flotsam


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flot·sam

 (flŏt′səm)
n.
1. Goods floating on the surface of a body of water after a shipwreck or after being cast overboard to lighten the ship.
2. Discarded or unimportant things: "Keyrings, bookmarks ... gum, scissors, paper clips ... pencils and pads stolen from various hotels: all this detritus, this flotsam of a life being lived at full throttle" (David Leavitt).
3. People who are considered to be worthless or to have been rejected by society.

[Anglo-Norman floteson, from Old French floter, to float, of Germanic origin; see pleu- in Indo-European roots.]

flotsam

(ˈflɒtsəm)
n
1. (Nautical Terms) wreckage from a ship found floating. Compare jetsam1, lagan
2. useless or discarded objects; odds and ends (esp in the phrase flotsam and jetsam)
3. vagrants
[C16: from Anglo-French floteson, from floter to float]

flot•sam

(ˈflɒt səm)

n.
1. the part of the wreckage of a ship and its cargo found floating on the water. Compare jetsam, lagan.
2. refuse floating on water.
3. useless or unimportant items; odds and ends.
4. a vagrant population.
Also called flot′sam and jet′sam (for defs. 3, 4).
[1600–10; < Anglo-French floteson, derivative of floter to float < Germanic; see float]

flotsam

material floating on the sea, especially debris or goods from ship-wrecks. Cf. jetsam.
See also: Ships

Flotsam

 parts of wreckage of a ship or cargo found floating on the sea, 1607; of odds and ends, 1861. See also jetsam.
ThesaurusAntonymsRelated WordsSynonymsLegend:
Noun1.flotsam - the floating wreckage of a ship
wreckage - the remaining parts of something that has been wrecked; "they searched the wreckage for signs of survivors"

flotsam

noun debris, sweepings, rubbish, junk, wreckage, detritus, odds and ends, jetsam The water was full of flotsam and refuse.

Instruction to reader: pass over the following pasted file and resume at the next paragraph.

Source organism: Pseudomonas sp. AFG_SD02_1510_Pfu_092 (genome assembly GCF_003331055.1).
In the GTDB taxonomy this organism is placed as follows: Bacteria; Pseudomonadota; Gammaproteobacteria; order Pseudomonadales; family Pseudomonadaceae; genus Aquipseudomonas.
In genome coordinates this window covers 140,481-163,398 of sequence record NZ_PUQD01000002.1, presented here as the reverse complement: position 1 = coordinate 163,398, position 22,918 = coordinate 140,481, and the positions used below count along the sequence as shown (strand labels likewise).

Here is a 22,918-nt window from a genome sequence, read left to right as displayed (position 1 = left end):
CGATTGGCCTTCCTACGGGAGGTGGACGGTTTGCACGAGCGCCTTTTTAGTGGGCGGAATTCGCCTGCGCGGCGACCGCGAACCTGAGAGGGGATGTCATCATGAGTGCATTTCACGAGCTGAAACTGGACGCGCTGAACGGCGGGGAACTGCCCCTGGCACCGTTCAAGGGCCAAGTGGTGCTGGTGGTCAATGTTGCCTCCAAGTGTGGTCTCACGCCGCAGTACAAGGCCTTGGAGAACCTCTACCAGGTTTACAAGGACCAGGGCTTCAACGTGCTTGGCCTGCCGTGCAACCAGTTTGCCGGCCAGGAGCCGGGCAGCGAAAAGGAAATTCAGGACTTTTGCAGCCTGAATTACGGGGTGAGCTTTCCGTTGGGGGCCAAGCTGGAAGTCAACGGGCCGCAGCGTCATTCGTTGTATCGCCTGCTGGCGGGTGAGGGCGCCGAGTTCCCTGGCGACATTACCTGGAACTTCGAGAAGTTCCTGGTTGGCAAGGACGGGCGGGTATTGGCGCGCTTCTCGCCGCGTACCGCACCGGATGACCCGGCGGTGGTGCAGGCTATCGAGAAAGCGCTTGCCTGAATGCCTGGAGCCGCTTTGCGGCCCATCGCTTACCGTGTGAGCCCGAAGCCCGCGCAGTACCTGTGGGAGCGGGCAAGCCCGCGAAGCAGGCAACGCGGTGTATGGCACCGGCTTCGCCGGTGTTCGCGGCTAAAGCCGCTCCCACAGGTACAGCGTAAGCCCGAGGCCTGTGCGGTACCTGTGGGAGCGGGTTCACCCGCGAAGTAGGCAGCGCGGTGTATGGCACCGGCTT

Translations

flotsam

[ˈflɒtsəm] N flotsam and jetsamrestos mpl (de naufragio) (Tech) (frm) → pecios mpl

flotsam

[ˈflɒtsəm] n
(= floating rubbish) → déchets mpl flottants, déchets mpl à la dérive
flotsam and jetsam (= floating rubbish) → déchets mpl flottants (= odds and ends) → objets mpl hétéroclites, déchets mpl

flotsam

nTreibgut nt; he was another of the city’s flotsamer gehörte auch zu den Gestrandeten der Stadt; flotsam and jetsam (floating) → Treibgut nt; (washed ashore) → Strandgut nt; the flotsam and jetsam of our societydie Gestrandeten plor das Strandgut unserer Gesellschaft

flotsam

[ˈflɒtsəm] n flotsam and jetsamrifiuti mpl portati dal mare (people) → relitti mpl
References in classic literature ?
And clear across to the Atlantic, the Junta in touch with them all and all of them needing guns, mere adventurers, soldiers of fortune, bandits, disgruntled American union men, socialists, anarchists, rough-necks, Mexican exiles, peons escaped from bondage, whipped miners from the bull-pens of Coeur d'Alene and Colorado who desired only the more vindictively to fight--all the flotsam and jetsam of wild spirits from the madly complicated modern world.
I found some of it hard to endure, though I am a mild-tempered man; but, certainly, when I told the captain to "shut up" I had forgotten that I was merely a bit of human flotsam, cut off from my resources and with my fare unpaid; a mere casual dependant on the bounty, or speculative enterprise, of the ship.
Financiers and promoters, and all the flotsam and jetsam of the sea of speculation surged upon the shores of his eleven millions.
Upon it was some desolate flotsam cast aside by the room's marooned when a lucky sail had borne them to a fresh port--a trifling vase or two, pictures of actresses, a medicine bottle, some stray cards out of a deck.
My eyes were directed toward the point at which the liner had disappeared when there came from the depths of the ocean the muffled reverberation of an explosion, and almost simultaneously a geyser of water in which were shattered lifeboats, human bodies, steam, coal, oil, and the flotsam of a liner's deck leaped high above the surface of the sea--a watery column momentarily marking the grave of another ship in this greatest cemetery of the seas.
But all these suggestions were but flotsam and jetsam cast to the surface by a more profound disturbance, which, as she could not consider it at present, manifested its existence by these grotesque nods and beckonings.
He insisted upon an equal division of the fish, because Saxon had helped catch them, though he explained at length the ethics of flotsam to show her that the pile was wholly his.
Additionally, global engineering firm Thornton Tomasetti analyzed the two autonomous canopies--dubbed Flotsam & Jetsam--to modify the angles of the struts to improve the overall performance and stress resistance.
She said: "Starfish are commonly found in large numbers like this on rocky reefs and other flotsam and jetsam in the oceans.
Forget the odd freak result, never has the disparity between the elite and the flotsam and jetsam at the foot of the Premier League been more pronounced.
At the helm is Jay Abello, who is known for his successful directorial projects such as 'Pinay Beauty,' 'Flotsam' and 'Red,' also starring Jericho.